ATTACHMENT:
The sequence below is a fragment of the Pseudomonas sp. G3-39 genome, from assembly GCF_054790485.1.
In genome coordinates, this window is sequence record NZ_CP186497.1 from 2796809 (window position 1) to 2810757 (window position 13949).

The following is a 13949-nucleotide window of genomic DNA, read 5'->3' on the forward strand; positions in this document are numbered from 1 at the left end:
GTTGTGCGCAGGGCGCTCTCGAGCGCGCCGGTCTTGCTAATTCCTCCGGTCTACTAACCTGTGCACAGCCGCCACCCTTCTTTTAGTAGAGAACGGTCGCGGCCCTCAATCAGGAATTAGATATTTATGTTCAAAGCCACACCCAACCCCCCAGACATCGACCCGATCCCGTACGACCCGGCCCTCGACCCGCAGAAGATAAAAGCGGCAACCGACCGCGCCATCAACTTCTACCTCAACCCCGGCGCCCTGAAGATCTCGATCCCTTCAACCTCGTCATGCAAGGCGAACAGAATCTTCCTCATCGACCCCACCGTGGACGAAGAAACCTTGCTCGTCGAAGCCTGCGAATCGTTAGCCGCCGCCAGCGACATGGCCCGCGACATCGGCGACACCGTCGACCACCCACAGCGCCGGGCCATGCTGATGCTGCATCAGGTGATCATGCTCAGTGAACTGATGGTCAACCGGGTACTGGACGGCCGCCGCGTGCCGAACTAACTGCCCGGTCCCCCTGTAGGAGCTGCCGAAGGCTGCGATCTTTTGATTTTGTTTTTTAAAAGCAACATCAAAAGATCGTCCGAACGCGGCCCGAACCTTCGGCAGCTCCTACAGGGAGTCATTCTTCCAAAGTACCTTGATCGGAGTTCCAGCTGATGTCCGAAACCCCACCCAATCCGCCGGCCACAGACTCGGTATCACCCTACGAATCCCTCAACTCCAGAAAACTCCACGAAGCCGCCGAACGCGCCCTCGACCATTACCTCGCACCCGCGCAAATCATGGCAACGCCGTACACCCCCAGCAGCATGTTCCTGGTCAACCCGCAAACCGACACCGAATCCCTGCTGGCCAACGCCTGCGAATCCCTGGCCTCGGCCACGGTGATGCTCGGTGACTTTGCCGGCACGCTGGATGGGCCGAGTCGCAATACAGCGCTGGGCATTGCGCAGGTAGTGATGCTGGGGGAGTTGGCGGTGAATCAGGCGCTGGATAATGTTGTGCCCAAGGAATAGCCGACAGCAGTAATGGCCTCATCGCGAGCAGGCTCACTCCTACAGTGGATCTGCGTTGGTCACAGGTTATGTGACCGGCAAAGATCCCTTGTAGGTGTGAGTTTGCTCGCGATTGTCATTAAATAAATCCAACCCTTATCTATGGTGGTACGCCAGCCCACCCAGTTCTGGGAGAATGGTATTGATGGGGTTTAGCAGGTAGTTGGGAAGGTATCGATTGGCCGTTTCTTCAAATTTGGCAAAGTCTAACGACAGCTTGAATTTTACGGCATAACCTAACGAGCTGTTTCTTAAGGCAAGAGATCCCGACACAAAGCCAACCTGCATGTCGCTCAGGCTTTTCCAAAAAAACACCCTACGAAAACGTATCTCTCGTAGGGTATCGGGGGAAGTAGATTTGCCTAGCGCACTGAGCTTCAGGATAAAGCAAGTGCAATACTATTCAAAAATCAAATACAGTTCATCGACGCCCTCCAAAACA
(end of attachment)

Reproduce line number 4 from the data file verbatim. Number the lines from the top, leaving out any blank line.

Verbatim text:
GTTGTGCGCAGGGCGCTCTCGAGCGCGCCGGTCTTGCTAATTCCTCCGGTCTACTAACCTGTGCACAGCCGCCACCCTTCTTTTAGTAGAGAACGGTCGCGGCCCTCAATCAGGAATTAGATATTTATGTTCAAAGCCACACCCAACCCCCCAGACATCGACCCGATCCCGTACGACCCGGCCCTCGACCCGCAGAAGATAAAAGCGGCAACCGACCGCGCCATCAACTTCTACCTCAACCCCGGCGCCCTGAAGATCTCGATCCCTTCAACCTCGTCATGCAAGGCGAACAGAATCTTCCTCATCGACCCCACCGTGGACGAAGAAACCTTGCTCGTCGAAGCCTGCGAATCGTTAGCCGCCGCCAGCGACATGGCCCGCGACATCGGCGACACCGTCGACCACCCACAGCGCCGGGCCATGCTGATGCTGCATCAGGTGATCATGCTCAGTGAACTGATGGTCAACCGGGTACTGGACGGCCGCCGCGTGCCGAACTAACTGCCCGGTCCCCCTGTAGGAGCTGCCGAAGGCTGCGATCTTTTGATTTTGTTTTTTAAAAGCAACATCAAAAGATCGTCCGAACGCGGCCCGAACCTTCGGCAGCTCCTACAGGGAGTCATTCTTCCAAAGTACCTTGATCGGAGTTCCAGCTGATGTCCGAAACCCCACCCAATCCGCCGGCCACAGACTCGGTATCACCCTACGAATCCCTCAACTCCAGAAAACTCCACGAAGCCGCCGAACGCGCCCTCGACCATTACCTCGCACCCGCGCAAATCATGGCAACGCCGTACACCCCCAGCAGCATGTTCCTGGTCAACCCGCAAACCGACACCGAATCCCTGCTGGCCAACGCCTGCGAATCCCTGGCCTCGGCCACGGTGATGCTCGGTGACTTTGCCGGCACGCTGGATGGGCCGAGTCGCAATACAGCGCTGGGCATTGCGCAGGTAGTGATGCTGGGGGAGTTGGCGGTGAATCAGGCGCTGGATAATGTTGTGCCCAAGGAATAGCCGACAGCAGTAATGGCCTCATCGCGAGCAGGCTCACTCCTACAGTGGATCTGCGTTGGTCACAGGTTATGTGACCGGCAAAGATCCCTTGTAGGTGTGAGTTTGCTCGCGATTGTCATTAAATAAATCCAACCCTTATCTATGGTGGTACGCCAGCCCACCCAGTTCTGGGAGAATGGTATTGATGGGGTTTAGCAGGTAGTTGGGAAGGTATCGATTGGCCGTTTCTTCAAATTTGGCAAAGTCTAACGACAGCTTGAATTTTACGGCATAACCTAACGAGCTGTTTCTTAAGGCAAGAGATCCCGACACAAAGCCAACCTGCATGTCGCTCAGGCTTTTCCAAAAAAACACCCTACGAAAACGTATCTCTCGTAGGGTATCGGGGGAAGTAGATTTGCCTAGCGCACTGAGCTTCAGGATAAAGCAAGTGCAATACTATTCAAAAATCAAATACAGTTCATCGACGCCCTCCAAAACA